Just visiting – and working
Controversy abounds over the use of foreign workers
Apr 14, 2014
By Jeffrey R. Smith
It seems there’s always some controversy brewing over the use of foreign workers in Canada. There are those who believe they’re stealing jobs from Canadians — and there could be some truth to that in the case of some employers. And there are those who believe foreign workers are being exploited as cheap labour — also with a grain of truth in some circumstances.
This has led to the country’s foreign worker program being placed under some scrutiny.
The federal government had hinted it was going to be taking a harder look at the practices of employers using the program to bring in workers from other countries, though its stance lessened somewhat when it allowed employers to pay foreign workers up to 15 per cent less than the average wage. Some saw this as opening the door to more exploitation of foreign workers.
However, there are some indications employers could face trouble if they’re found to be abusing the program and taking advantage of immigrant workers. The feds have created a blacklist of employers who, if found to be in violation of the foreign worker program, will be banned from using it for two years and their names will be announced publicly. Inspectors can also visit at any time to ensure foreign workers are being treated properly.
However, it seems these measures aren’t deterring some employers from abusing the program. Recently, three McDonald’s restaurants in Victoria were placed on the blacklist for abusing the program. Federal employment minister Jason Kenney also indicated the franchise owner of the three restaurants could face criminal charges if he was found to have lied on the work permit application. McDonald’s quickly moved to distance itself from the franchise owner and looked to take over operation of the three restaurants.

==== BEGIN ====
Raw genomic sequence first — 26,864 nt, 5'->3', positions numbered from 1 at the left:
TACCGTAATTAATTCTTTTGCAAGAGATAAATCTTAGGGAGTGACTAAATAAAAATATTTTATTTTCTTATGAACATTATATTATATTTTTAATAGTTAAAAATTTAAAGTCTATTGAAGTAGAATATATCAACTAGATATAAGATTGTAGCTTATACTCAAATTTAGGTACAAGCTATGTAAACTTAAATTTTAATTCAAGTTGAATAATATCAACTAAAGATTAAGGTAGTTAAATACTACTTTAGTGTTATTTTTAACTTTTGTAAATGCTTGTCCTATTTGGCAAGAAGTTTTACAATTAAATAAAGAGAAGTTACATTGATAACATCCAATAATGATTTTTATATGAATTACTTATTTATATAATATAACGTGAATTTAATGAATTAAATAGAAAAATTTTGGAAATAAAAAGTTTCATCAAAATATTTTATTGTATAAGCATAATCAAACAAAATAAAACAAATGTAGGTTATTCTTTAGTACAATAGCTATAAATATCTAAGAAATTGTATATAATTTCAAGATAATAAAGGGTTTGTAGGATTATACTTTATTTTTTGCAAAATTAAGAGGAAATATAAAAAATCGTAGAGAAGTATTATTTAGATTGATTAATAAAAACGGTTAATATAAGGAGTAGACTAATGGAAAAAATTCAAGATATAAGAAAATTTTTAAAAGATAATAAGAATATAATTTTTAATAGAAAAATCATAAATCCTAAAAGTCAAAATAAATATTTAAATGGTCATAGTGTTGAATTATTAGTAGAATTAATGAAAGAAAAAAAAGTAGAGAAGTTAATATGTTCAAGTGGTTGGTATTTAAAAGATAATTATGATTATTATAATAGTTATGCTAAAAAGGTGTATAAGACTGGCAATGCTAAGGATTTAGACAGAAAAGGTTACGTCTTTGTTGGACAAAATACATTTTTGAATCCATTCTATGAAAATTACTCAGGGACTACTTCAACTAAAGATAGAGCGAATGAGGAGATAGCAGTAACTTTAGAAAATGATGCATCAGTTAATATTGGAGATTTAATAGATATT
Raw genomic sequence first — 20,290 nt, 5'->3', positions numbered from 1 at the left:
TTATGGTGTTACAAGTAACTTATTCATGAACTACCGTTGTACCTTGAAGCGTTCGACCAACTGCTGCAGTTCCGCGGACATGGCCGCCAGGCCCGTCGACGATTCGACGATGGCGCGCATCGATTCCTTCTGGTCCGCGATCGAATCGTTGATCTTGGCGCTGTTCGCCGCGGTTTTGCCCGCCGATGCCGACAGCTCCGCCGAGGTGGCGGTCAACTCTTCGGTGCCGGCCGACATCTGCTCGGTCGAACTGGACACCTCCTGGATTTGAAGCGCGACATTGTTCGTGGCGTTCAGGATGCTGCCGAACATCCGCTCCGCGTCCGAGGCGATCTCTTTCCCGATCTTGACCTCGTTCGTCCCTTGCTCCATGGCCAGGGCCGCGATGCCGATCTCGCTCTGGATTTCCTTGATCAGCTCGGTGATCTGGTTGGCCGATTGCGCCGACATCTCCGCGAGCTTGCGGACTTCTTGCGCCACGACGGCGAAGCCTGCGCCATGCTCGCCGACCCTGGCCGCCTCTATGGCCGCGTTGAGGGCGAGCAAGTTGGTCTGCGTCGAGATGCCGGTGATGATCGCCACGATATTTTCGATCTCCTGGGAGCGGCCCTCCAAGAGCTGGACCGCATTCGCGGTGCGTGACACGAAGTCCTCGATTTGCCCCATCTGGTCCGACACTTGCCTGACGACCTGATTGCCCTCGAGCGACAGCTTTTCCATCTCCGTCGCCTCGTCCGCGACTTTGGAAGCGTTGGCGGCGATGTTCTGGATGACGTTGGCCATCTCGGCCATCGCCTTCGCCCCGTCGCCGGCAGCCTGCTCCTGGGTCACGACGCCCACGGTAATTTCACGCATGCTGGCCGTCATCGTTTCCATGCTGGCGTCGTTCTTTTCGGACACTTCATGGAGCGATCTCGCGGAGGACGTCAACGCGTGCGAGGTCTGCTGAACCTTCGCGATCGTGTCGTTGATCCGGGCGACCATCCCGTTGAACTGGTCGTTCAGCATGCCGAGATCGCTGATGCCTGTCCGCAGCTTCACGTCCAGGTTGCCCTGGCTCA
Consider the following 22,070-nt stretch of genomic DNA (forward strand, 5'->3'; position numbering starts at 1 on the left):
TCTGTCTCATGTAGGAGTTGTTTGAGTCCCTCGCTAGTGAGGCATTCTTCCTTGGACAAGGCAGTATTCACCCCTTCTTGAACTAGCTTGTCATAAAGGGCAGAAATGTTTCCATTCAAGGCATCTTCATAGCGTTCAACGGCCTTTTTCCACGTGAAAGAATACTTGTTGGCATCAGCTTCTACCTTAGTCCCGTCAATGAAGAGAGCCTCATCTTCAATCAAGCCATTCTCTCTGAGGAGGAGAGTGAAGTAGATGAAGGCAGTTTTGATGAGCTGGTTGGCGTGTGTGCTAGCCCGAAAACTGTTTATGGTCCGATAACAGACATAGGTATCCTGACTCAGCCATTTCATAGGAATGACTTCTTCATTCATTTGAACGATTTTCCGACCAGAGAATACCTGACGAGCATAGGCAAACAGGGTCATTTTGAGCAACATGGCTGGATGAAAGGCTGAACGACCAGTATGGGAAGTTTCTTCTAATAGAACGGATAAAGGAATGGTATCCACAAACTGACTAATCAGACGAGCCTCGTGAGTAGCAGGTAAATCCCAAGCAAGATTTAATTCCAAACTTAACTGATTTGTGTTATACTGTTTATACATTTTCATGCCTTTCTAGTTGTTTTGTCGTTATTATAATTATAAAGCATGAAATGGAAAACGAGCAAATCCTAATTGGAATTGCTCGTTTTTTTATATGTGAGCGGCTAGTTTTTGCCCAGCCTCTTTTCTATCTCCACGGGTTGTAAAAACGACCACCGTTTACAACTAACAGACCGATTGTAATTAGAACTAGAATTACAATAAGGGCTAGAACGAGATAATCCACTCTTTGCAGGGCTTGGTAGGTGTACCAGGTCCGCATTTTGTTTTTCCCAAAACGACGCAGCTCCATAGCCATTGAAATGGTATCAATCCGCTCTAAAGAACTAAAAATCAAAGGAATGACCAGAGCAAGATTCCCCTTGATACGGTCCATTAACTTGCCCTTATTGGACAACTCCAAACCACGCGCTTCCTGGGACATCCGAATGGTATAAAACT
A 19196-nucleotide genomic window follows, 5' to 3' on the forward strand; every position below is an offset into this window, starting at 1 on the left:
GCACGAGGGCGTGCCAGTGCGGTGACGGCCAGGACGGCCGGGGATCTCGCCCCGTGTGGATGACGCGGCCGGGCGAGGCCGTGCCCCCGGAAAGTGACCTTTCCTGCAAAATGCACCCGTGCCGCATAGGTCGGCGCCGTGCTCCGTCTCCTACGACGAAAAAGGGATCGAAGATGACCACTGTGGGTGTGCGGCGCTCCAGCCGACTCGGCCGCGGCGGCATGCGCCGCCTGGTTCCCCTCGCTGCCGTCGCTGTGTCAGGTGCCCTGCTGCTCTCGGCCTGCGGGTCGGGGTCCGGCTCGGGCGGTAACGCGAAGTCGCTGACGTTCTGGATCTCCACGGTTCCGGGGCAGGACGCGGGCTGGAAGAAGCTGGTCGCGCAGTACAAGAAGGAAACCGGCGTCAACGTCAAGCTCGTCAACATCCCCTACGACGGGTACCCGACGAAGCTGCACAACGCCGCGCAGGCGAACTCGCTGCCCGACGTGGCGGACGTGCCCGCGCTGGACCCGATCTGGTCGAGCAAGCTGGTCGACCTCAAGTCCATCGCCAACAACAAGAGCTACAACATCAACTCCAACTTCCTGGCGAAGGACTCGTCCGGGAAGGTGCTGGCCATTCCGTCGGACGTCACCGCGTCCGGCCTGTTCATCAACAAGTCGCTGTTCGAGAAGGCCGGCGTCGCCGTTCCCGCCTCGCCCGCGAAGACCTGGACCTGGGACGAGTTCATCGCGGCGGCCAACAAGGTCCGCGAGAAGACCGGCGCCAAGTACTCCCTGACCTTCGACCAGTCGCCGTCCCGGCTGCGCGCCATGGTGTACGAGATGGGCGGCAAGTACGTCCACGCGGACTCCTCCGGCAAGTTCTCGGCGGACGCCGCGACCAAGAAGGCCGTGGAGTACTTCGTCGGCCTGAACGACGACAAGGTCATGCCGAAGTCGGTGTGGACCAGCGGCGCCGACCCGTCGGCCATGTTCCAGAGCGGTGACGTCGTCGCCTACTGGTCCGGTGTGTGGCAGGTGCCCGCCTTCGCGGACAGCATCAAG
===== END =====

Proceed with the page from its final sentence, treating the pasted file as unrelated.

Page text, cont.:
Elsewhere, a restaurant in Ontario and another in Newfoundland and Labrador were also charged with abusing the foreign worker program.
Another measure that has been discussed to help curb the exploitation of foreign workers is the licensing of recruiters. There have been instances of recruiting organizations enticing workers in other countries to come to Canada with promises, only to charge the workers exorbitant amounts for various necessities once the workers have arrived.
The province of Saskatchewan has taken such a step, screening and performing background checks on about 250 recruiters and consultants before issuing licenses to them. Any organization without such a license can’t bring foreign workers to the province legally.
These measures are designed to better control and regulate the process of employers bringing foreign workers to fill labour demand that isn’t being met by the Canadian workforce. But are they enough? The controversy over the RBC’s replacement of several Canadian workers with a contractor who used foreign workers to do the same jobs raised a lot of questions and helped spearhead the increased scrutiny of late. Where does this mean for the foreign worker program? Do changes need to be made to help protect Canadian workers from job loss and foreign workers from exploitation?
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Jeffrey R. Smith
Jeffrey R. Smith is the editor of Canadian Employment Law Today, a publication that looks at workplace law from a business perspective.